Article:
When you’re buying a car, you probably don’t think about how personally invested your dealer is in the purchase. We all know they can sometimes come off as pushy and try to sell you financing and insurance, but why is that so?
Do car dealers make money off financing and other purchases?
If you’re interested in the inner workings of the dealership industry, let’s talk about it, because we’ve got a lot to say!
Do Car Dealers Make Money Off Financing?
The short answer is yes, dealerships that finance your vehicle make money from the service. But it’s not just financing that stuffs a dealer’s pockets, but many other things as well.
So how do dealerships make money? Here are a few noteworthy ways:
New Car Sales
Of course, one of the biggest moneymakers for dealerships is selling new cars. Now you know why the salesman is talking about the car you’re eyeing like it’s the most exceptional vehicle in the world – the more new cars they sell, the more money they make.
You can check out the best car loans in Canada to ensure a transparent service.
But remember, each vehicle has what’s called a “holdback.” Essentially, this is a percentage of the manufacturer’s suggested retail price (MSRP) that the dealership gets to keep as profit. Additionally, sales consultants might also receive volume bonuses for selling a set number of cars per month, called “stair-step incentives”.
Used Car Sales
Just like new cars, dealerships finance and make a profit off used cars as well. Usually, the dealer buys the car at an auction, marks up the price, and sells it to an interested buyer. However, the difference in selling used cars is that the dealer typically doesn’t have a holdback, as the car doesn’t come from the manufacturer directly.
Additionally, since most used vehicles don’t come with a warranty, you might be paying for regular repairs as well, which is another essential income source for the dealership. If you’re not sure about the price of old cars, head over to Kelly Blue Book and discover the “ballpark” prices before you buy.
Financing and Interest
As you probably know, car dealerships finance vehicles at a higher interest rate. Admittedly, this is how they make the most money. Namely, dealers have a “buy rate,” which is the rate a bank or credit union will accept for a loan. Then, the dealer marks up the rate by a certain amount, up to 2.5%, and then sells you a higher rate, i.e. the “sell rate.”
As a result, if the dealer secured a loan with 5% interest, they’ll sell it to you for 7%. Although this might not seem like much, even a 2% increase can add up over time, depending on the life of your loan. If you want to learn more, read our detailed guide on dealer financing.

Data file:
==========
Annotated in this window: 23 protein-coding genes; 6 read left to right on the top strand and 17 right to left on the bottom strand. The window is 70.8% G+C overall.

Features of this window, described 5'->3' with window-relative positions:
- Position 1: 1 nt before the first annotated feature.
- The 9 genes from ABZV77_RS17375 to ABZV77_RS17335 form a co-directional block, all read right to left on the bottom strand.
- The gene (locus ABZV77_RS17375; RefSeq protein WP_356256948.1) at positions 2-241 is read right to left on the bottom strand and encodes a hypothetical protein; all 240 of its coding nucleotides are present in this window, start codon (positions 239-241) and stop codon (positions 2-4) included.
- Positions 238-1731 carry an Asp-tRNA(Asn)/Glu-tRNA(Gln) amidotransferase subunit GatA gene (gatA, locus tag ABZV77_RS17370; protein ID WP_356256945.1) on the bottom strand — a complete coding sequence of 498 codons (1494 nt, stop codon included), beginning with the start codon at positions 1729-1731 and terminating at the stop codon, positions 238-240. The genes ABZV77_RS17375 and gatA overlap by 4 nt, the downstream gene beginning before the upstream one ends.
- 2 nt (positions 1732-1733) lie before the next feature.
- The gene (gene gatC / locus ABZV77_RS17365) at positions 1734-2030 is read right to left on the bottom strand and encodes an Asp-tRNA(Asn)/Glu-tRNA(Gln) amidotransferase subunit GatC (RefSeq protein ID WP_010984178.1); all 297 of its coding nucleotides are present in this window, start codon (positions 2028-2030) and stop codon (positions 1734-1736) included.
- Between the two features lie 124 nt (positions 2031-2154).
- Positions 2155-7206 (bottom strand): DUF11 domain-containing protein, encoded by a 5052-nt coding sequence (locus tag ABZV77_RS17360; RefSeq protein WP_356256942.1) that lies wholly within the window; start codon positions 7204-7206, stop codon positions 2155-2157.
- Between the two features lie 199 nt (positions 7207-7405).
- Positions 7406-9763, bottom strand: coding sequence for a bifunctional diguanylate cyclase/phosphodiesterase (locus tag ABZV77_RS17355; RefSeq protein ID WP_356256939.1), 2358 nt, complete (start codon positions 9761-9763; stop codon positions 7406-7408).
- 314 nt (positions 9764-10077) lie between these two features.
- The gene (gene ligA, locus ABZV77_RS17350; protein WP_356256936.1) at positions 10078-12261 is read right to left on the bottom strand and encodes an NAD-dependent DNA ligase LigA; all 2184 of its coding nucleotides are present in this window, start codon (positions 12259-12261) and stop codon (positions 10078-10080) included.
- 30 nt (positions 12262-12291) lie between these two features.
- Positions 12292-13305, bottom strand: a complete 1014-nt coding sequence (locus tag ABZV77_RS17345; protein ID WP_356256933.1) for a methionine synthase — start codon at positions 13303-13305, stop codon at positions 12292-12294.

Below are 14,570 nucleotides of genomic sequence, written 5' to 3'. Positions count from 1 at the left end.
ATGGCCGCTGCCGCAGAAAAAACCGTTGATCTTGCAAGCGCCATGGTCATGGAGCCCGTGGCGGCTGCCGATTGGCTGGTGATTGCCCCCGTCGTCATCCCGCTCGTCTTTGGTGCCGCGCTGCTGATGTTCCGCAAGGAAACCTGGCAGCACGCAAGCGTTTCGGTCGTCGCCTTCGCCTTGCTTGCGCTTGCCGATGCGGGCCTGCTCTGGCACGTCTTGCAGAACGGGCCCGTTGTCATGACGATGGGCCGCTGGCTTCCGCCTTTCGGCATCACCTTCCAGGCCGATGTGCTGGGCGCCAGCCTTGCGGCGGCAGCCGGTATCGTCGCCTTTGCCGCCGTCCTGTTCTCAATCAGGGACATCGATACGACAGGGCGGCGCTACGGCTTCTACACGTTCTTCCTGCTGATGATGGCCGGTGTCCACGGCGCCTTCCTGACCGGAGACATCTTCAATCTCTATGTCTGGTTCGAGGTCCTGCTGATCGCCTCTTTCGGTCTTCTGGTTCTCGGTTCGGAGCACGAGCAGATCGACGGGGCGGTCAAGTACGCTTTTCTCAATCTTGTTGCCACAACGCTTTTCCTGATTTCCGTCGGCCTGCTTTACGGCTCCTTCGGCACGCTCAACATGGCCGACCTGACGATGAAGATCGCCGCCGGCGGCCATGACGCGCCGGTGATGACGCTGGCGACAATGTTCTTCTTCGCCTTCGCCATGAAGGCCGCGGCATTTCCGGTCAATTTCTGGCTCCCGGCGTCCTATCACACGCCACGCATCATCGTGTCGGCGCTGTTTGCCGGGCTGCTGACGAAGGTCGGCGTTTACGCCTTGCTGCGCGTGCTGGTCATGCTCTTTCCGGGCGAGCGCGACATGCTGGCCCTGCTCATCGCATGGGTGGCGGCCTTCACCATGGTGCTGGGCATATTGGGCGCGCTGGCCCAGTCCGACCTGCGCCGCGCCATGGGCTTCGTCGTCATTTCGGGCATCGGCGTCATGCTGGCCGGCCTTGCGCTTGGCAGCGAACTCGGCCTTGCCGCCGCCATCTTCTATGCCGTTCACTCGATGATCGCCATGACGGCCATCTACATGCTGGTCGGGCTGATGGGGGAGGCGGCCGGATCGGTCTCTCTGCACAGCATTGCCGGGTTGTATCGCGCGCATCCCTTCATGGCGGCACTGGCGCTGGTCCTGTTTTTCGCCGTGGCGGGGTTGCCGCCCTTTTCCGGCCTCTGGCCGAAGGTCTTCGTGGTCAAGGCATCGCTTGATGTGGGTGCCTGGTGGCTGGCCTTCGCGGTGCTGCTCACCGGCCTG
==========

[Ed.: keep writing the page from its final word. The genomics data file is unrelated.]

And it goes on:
You can also check out how refinancing a car loan works at a dealership!
Repairs and Parts
Since you’ve bought a car from a dealership, you’re probably going back there to get it serviced, which brings in extra money for the facility. Namely, whenever you need a repair, new tires, or have a faulty engine, your dealer earns money.
Of course, this is nothing surprising since the dealership is providing you with an additional service. And if you need new parts, you can get them there, too, and not have to worry about chasing the manufacturer.
At the final stage of purchasing your new car, you’ll encounter a wide range of extra-cost items that the dealer will try to sell you. Some of these options are worth considering, such as rust protection, extended warranty plans, lease protection, paint and interior protection, or accessories.
However, the dealer might try to get a fee for things that aren’t mandatory, such as documentation, nitrogen tire packages, wheel locks, window etching, maintenance plans, and wheel and tire protection. As these add-ons are often overpriced, a big chunk of the cost goes to the dealership.
So, do car dealers make money off financing?
Yes, but they do so from other things, as well. In fact, new and used car sales, repairs and parts, and add-on fees provide a significant increase in the dealership’s revenue. Therefore, the next time you’re at a dealership, keep this in mind and be sure to read the fine print before you agree to anything!
Since the dealer is essentially the middleman between you and the lender, they will personally benefit from securing your loan. Namely, the lender will give the dealer a rate called the “buy rate,” for which they will approve the loan, for example – 3%. Then, the dealer tells you another rate for the loan, i.e. the “sell rate,” which can be 5%. That 2% difference is how car dealerships finance work and maintain the facility.
Dealers want you to use their financing because they’ll get a cut from the money you pay for your interest rates.
If you agreed to finance your vehicle through the dealership, they’ll handle the financials. In fact, for a trade-in, the dealership will usually pay off your old car loan. However, you might still have to pay off some of your balance.
Financing with a dealership is a good idea if your credit score could use a little work. Also, if you want to obtain a loan through a buy here, pay here dealership of a franchise dealership, there will be less risk involved than when you’re using the dealer as a middleman. However, if you can qualify for an outside loan, we recommend sticking with that as it offers better rates more often than not.